That was a fantastic question. A super low bounce rate usually indicates that Google Analytics isn’t set up correctly. Since I was the one who was playing with the metrics, it made me wonder, “Is the Bounce Rate actually the right metric for her? Or should it be the Exit Rate? Or Both?”

WHAT IS AN EXIT?

While a Bounce is when a user arrived and left on the same page, an Exit is when a user leaves your webpage after conducting some type of on-page interaction or navigated at least one additional page (e.g. Page A > Page B > Exit). Overall, the main difference between the Bounce Rate and the Exit Rate is whether or not the user conducts some kind of an action.

EXPERIMENT 2: TRACK SCROLL RATES

After thinking more about which metrics she should care about, I realized it should be both Bounce Rate and Exit Rate, but it would depend completely on the page. The problem with the “10s timer event” is that it fired the event regardless of which page a user was interacting with. This would severely mess up bounce rates for people who are coming to non-content pages (e.g. Home Page).

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Ultimately, I drafted up a new hypothesis: “If I track a user’s scroll depth by the percentage of the page’s height, and only on pages that strictly contain blog posts, the further a user scrolls, the stronger an indication that the user is reading her content.”

Scroll depth measurement isn’t a new concept in the analytical world. There are many articles explaining how to best implement it, but many of these articles are using ga.js (aka. Old Google Analytics) and are hard-coded directly into the website. This poses as a problem because Google upgraded to Universal Analytics in late 2014, bringing with it a wide range of new benefits.
To throw another wrench into things, I believe all tracking codes (including Google Analytics) should be fired through Google Tag Manager. This makes it much easier for Digital Marketers (such as myself) to build customized events into Google Analytics. Without it, you’d need a developer to hard-code everything throughout the website. Not only is this tedious, but developers hate it.

Eventually, I stumbled upon Scroll Tracking Implementation in Google Tag Manager V2 – The exact article I needed. Not only do they explain the implementation, but they provide the source code free of charge, saving a lot of coding hours for experimenting!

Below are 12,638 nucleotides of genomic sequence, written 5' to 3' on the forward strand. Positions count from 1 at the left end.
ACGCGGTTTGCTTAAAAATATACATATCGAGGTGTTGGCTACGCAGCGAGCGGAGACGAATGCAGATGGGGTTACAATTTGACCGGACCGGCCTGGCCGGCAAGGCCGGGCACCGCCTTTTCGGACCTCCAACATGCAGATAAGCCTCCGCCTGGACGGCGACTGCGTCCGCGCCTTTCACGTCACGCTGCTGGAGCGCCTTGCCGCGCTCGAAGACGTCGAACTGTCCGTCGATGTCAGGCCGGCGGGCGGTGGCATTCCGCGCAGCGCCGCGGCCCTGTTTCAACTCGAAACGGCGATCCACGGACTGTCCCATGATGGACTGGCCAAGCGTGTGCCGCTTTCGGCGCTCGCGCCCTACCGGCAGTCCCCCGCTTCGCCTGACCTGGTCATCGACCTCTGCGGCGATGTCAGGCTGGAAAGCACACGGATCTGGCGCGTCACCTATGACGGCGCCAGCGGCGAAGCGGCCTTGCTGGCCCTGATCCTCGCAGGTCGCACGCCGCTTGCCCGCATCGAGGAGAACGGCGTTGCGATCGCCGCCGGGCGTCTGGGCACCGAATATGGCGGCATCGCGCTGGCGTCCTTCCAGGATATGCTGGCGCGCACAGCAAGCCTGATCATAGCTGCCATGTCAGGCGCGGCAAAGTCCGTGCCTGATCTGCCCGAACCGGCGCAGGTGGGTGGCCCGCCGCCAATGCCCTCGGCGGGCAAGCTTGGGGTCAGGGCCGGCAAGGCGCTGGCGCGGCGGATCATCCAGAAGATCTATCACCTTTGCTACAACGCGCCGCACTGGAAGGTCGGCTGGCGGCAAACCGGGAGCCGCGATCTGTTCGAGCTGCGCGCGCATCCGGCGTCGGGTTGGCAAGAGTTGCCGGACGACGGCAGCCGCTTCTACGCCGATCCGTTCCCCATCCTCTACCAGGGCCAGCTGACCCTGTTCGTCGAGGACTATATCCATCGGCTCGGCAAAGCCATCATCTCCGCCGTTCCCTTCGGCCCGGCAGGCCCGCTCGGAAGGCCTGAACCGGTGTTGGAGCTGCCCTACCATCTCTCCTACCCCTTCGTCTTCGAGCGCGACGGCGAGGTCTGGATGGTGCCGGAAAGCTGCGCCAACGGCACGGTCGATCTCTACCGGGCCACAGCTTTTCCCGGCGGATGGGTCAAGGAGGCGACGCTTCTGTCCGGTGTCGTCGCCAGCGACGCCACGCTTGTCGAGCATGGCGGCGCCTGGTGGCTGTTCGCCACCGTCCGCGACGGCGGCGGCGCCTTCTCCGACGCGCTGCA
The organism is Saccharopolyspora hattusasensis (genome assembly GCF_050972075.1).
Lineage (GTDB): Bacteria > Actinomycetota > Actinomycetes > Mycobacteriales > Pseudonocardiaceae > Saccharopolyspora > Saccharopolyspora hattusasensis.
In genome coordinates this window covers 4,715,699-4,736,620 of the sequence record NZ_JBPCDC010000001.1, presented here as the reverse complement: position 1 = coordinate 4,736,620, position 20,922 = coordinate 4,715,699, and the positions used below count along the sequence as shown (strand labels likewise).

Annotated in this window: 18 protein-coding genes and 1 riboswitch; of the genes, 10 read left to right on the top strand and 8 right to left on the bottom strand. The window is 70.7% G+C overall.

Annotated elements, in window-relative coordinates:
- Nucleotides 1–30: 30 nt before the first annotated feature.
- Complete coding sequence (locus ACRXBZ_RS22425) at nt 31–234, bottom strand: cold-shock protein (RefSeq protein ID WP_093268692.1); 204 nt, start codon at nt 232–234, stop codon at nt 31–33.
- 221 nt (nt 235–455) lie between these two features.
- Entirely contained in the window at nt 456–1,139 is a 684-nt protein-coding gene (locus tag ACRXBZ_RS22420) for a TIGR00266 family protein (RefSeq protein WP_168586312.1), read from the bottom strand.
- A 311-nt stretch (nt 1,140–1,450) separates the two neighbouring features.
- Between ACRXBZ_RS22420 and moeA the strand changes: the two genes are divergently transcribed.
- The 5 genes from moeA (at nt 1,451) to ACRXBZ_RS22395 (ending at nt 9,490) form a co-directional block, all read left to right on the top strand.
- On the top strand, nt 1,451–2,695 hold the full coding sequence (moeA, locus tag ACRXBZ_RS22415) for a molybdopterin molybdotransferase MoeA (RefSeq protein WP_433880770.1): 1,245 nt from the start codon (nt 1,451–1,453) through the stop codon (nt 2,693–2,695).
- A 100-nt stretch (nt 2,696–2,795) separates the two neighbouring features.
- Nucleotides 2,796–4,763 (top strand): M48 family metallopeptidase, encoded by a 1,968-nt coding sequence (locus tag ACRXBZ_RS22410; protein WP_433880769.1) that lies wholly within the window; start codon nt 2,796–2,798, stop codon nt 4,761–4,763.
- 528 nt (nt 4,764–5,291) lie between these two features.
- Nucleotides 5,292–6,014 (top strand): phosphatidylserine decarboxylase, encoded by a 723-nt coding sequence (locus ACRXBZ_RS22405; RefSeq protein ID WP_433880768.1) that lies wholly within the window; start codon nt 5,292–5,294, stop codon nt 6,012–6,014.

After going through the implementation steps, making a few adjustments to the code (I wanted to fire a 10% scroll), and conducting a few QA tests, I launched the code and let the data flow. Another three weeks had gone by and the results were in:

  • Bounce Rates on non-blog post pages increased by 208% and are sitting back normalized levels and Exit Rates increased by 7%.
  • Bounce Rates on blog post pages decreased by 13% and Exit Rates didn’t change.

Sagan and I both believed that this was another successful experiment as she can now see exactly how far her users are reading and I got her bounce rates back to “normal.” However, what I did not expect was that the Avg. Time on Page metric increased by 181% where some blog posts were reporting over an hour spent viewing the page. This, in my opinion, is completely incorrect. Especially given that her session timeout settings are set to 30 minutes.

WHERE TO GO FROM HERE?

My original intention of this article was to provide you, the reader, with ways to better track blog readership. Yet, after weeks of testing and experimenting, there are still questions to be asked and metrics to measure. I have a few theories why her Time on Page increased, but if I continue on experimenting, this article would never see the light of day.

The key takeaway of this article is that, as a marketer, you should always experiment with your marketing – this is also known as “Growth Hacking.” We’re living in a world of big data, and there’s no way of analyzing it all. However, by picking and choosing small scale problems, you can easily experiment and work your way to a larger goal (in this case, identifying and measuring a blog in the best way possible).